Afghanistan in perspective

Bret Stephens:


... after a week spent shuttling between Kabul, Kandahar and Nangarhar province (in sight of Tora Bora), I found the notion of "losing Afghanistan" to be, at a minimum, overblown. Afghanistan has 34 provinces. Twenty-nine of them are more or less at peace, more or less better off than they were six years ago, and more or less governed by someone their own people can live with.

That leaves five provinces that are the country's belt of real insecurity. Together with the adjacent provinces in Pakistan, these form what is sometimes called Pashtunistan, in reference to the ethnic group from which the Taliban sprang. In many ways it's another country. But even here the evidence that it is being "lost" is slight.

Take Musa Qala, a town in Helmand Province that the British effectively ceded to insurgents in late 2006, after which it became the Afghan version of Fallujah. In December, NATO and Afghan forces retook the town, but not before flipping a former Taliban governor, Mullah Abdul Salaam, to their side. Mullah Salaam was rewarded by becoming district chief in Musa Qala, where he routinely denounces his former comrades as un-Islamic while providing intelligence to NATO forces.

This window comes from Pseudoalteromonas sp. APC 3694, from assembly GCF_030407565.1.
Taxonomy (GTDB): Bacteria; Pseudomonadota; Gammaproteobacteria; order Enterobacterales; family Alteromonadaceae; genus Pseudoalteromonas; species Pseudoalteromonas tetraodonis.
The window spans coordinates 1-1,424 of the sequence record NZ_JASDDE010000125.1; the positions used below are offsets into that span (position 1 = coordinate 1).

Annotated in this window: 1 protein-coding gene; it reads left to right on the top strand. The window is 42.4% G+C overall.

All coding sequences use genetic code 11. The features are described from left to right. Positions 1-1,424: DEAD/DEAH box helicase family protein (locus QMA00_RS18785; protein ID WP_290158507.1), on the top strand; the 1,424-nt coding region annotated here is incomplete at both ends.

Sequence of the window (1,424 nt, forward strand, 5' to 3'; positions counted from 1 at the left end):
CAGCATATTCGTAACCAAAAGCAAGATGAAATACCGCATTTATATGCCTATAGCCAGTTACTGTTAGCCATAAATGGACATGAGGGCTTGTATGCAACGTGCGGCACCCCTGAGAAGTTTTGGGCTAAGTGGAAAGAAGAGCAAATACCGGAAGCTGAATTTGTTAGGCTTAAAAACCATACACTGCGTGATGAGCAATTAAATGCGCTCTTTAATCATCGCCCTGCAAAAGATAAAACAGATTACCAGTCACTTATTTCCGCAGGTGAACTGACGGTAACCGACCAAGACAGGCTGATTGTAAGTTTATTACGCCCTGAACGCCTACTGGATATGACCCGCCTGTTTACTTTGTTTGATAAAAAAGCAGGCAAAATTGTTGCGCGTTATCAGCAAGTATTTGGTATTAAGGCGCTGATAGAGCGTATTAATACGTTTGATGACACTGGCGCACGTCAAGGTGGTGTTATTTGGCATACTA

Mullah Salaam's story is not unique. If anything, it shows that the term "Taliban" ill suits the current insurgency. This consists of Taliban remnants loyal to Mullah Mohammed Omar in Pakistan; foreign jihadists; four or five disaffected tribal warlords; and peasant fighters whose loyalties are often up for sale.

Overall, this group amounts to maybe 10,000 fighters. It draws its strength less from religious zeal than from its ties to heroin smugglers, making it more akin to Colombia's narcoterrorist FARC than to Iraq's Mahdi Army. As a military force, it is no match for the 70,000 foreign troops and a comparable number of increasingly effective Afghan soldiers.

"It used to be a Taliban trademark that they wanted to stand and fight," says Maj. Gen. Robert Cone. "Now we're seeing more asymmetric attacks." In other words, the increase in terrorism is a sign of the insurgency's weakness, not its strength. Last year's killing of Mullah Dadullah, sometimes described as "the backbone of the Taliban," has also had its effect, including what one Western official describes as "the promotion of mid-level leaders at odds with al Qaeda."


This is not bin Laden and Zawahiri's Afghanistan. In fact they would be in trouble if they paid a visit. At this point they probably have more supporters on the Pakistan side of the border, but not enough to control much beyond their own perimeter.

It will be interesting to see how effective the Marines will be in the province that has been assigned to the British. If they can disrupt the poppy trade, the Taliban will be finished.

Across the border in Pakistan the Taliban problem continues to fester and the new government is using a losing strategy. Malou Innocent discusses what needs to be done.


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